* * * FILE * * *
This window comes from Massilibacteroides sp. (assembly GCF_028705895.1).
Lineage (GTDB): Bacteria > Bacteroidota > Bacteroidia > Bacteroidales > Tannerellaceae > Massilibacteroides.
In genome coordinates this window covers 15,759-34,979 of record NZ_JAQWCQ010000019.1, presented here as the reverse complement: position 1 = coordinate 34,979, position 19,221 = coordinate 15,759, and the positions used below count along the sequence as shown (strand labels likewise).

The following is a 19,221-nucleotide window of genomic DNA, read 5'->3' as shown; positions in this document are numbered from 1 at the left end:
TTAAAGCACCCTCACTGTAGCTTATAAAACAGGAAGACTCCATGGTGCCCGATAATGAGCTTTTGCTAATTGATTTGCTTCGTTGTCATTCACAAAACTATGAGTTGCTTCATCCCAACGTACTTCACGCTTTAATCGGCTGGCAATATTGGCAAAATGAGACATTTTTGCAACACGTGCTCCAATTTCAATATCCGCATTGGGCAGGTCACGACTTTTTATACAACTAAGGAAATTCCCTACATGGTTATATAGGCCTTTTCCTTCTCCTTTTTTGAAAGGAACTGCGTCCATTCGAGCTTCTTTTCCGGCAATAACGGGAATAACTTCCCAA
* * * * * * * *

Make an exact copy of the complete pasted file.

This window comes from Massilibacteroides sp. (assembly GCF_028705895.1).
Lineage (GTDB): Bacteria > Bacteroidota > Bacteroidia > Bacteroidales > Tannerellaceae > Massilibacteroides.
In genome coordinates this window covers 15,759-34,979 of record NZ_JAQWCQ010000019.1, presented here as the reverse complement: position 1 = coordinate 34,979, position 19,221 = coordinate 15,759, and the positions used below count along the sequence as shown (strand labels likewise).

The following is a 19,221-nucleotide window of genomic DNA, read 5'->3' as shown; positions in this document are numbered from 1 at the left end:
TTAAAGCACCCTCACTGTAGCTTATAAAACAGGAAGACTCCATGGTGCCCGATAATGAGCTTTTGCTAATTGATTTGCTTCGTTGTCATTCACAAAACTATGAGTTGCTTCATCCCAACGTACTTCACGCTTTAATCGGCTGGCAATATTGGCAAAATGAGACATTTTTGCAACACGTGCTCCAATTTCAATATCCGCATTGGGCAGGTCACGACTTTTTATACAACTAAGGAAATTCCCTACATGGTTATATAGGCCTTTTCCTTCTCCTTTTTTGAAAGGAACTGCGTCCATTCGAGCTTCTTTTCCGGCAATAACGGGAATAACTTCCCAA